The Peak Oil Crisis: The Deepwater Horizon

May 19, 2010 4:19 PM0 comments

It has been nearly a month since the tragic events aboard BP’s drilling rig, Deepwater Horizon, which suffered a blowout, caught fire, and sank in the Gulf of Mexico releasing prodigious amounts of oil into the sea. So far there has been little damage to the coastline; however, this could change quickly as oil is still pouring from the damaged well pipe and it could be months before the blowout is brought under control.

The possible damage to the environment ranges anywhere from minor, which is doubtful, to wiping out the seafood and tourist industries along the Gulf coast for many years.

Although BP and the government continue to talk about a leak of only 5,000 barrels a day based on photography of the surface slick, numerous outside observers who have viewed video footage of the broken pipe are saying this figure may be an order of magnitude too low. Thus far BP has refused to deploy instruments that could give a more accurate appraisal of the amount of oil spewing into the Gulf on the grounds that stopping the leak, not its size, is what matters.

No matter how much environmental and economic damage results from the Deepwater Horizon blowout, the ramifications of the spill are likely to linger for decades and have a major impact on the availability of deepwater oil as we enter the era of oil depletion. The U.S. government has already put a temporary hold on additional drilling until the facts of the current situation are clarified. The oil companies who are used to minimal government interference with their activities are already raising objections to the possibility of tougher regulation.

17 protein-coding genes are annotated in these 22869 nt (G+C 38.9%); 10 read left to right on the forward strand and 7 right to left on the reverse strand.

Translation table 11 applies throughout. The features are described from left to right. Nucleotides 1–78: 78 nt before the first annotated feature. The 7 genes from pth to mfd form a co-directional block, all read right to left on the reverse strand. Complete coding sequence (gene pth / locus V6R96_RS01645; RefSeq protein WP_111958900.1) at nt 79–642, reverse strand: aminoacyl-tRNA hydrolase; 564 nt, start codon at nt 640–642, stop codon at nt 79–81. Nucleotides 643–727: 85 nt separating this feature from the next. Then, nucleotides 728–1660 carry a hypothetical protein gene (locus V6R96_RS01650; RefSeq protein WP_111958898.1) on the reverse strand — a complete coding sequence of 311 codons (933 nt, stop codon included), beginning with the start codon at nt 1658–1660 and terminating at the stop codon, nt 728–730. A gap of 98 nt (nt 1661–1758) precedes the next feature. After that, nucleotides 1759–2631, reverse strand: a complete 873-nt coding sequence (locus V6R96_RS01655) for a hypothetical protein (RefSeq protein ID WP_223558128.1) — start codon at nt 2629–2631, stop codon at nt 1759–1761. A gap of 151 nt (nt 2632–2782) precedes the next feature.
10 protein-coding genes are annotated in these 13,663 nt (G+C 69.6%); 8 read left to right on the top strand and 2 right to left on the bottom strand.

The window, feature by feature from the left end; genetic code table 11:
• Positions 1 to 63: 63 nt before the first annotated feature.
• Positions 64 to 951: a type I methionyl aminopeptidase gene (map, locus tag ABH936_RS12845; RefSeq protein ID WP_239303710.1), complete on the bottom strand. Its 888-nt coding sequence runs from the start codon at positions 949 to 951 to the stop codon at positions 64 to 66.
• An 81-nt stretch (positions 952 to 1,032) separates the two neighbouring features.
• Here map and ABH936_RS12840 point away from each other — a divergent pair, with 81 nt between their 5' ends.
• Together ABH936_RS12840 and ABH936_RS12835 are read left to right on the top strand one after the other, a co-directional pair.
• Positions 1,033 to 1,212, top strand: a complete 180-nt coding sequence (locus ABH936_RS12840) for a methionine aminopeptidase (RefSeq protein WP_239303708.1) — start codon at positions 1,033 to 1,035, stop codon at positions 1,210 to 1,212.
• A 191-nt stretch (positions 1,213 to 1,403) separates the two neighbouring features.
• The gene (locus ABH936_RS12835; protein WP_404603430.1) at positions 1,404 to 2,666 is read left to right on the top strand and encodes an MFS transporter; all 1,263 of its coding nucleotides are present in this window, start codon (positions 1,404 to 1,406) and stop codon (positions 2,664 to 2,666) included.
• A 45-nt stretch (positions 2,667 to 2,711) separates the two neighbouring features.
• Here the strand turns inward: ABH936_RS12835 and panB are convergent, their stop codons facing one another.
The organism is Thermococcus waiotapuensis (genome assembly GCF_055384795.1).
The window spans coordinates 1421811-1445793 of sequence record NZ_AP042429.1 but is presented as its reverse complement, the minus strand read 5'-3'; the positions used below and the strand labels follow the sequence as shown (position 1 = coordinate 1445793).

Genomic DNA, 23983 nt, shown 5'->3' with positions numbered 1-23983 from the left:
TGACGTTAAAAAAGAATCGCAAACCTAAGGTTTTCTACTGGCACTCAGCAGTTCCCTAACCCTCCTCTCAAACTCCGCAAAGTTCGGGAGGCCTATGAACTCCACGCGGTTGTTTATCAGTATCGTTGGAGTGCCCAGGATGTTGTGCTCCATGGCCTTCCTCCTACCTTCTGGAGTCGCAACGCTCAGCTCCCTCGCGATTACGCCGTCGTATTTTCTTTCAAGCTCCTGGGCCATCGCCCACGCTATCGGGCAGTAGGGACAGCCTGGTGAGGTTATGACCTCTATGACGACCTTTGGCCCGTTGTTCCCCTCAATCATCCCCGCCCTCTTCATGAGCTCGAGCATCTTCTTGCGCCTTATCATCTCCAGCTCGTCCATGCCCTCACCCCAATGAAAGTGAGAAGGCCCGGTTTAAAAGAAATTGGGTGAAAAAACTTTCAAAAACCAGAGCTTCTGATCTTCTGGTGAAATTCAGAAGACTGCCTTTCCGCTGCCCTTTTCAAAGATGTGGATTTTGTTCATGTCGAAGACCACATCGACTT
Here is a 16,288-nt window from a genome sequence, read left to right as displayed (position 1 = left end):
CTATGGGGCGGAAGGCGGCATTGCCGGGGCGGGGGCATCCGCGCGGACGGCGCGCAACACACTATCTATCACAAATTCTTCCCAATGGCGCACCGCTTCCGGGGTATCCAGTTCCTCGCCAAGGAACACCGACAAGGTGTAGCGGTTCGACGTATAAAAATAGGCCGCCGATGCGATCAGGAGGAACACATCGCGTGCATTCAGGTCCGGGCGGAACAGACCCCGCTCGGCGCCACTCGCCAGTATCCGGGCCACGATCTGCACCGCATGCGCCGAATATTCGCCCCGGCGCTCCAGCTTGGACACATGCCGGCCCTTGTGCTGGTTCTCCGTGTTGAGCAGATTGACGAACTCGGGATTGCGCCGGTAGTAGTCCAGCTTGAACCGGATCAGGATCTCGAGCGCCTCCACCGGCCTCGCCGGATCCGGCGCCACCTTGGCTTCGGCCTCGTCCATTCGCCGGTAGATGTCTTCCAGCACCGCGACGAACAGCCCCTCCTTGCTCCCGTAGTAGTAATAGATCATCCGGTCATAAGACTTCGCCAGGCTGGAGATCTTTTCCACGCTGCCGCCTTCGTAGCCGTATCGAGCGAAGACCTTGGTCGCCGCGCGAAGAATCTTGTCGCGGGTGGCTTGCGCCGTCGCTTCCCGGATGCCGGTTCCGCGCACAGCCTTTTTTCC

From what is known so far, it is clear that offshore drilling came to be seriously under-regulated in recent years with few inspections and little or no penalties for violations. Deepwater offshore drilling has become so expensive – the Deepwater Horizon costs on the order of $1 million a day to operate – that site managers are under heavy pressure to complete projects as quickly as possible and move to the next job.

Another serious problem for the prospects of future oil production is starting to emerge.

The oil industry is said to have largely written the regulations and the government simply ratified what was presented. The Obama administration has already moved to split the regulation function from the Mineral Management Service and place it in a separate agency dedicated to safety and the prevention of further accidents. Although there will be much raucous discussion, It seems likely that heavier regulation, with higher, more expensive, standards, is on the way and that could delay future deepwater drilling projects by months or years.

Shell, which is about to start drilling in Alaska’s Chukchi and Beaufort Seas, has filed new safety plans for their proposed projects. The administration is obviously going to take a very hard look at drilling in areas that are hundreds or even thousands of miles from help if something should grow wrong. It is one thing to drill in the Gulf of Mexico where all sorts of emergency equipment is available within a matter of hours and quite another to drill in the sparsely settled polar regions. The Norwegian and Canadian governments are starting to raise questions about the standards for offshore drilling and are likely to adhere to whatever recommendations come out of the investigations of the Deepwater Horizon disaster.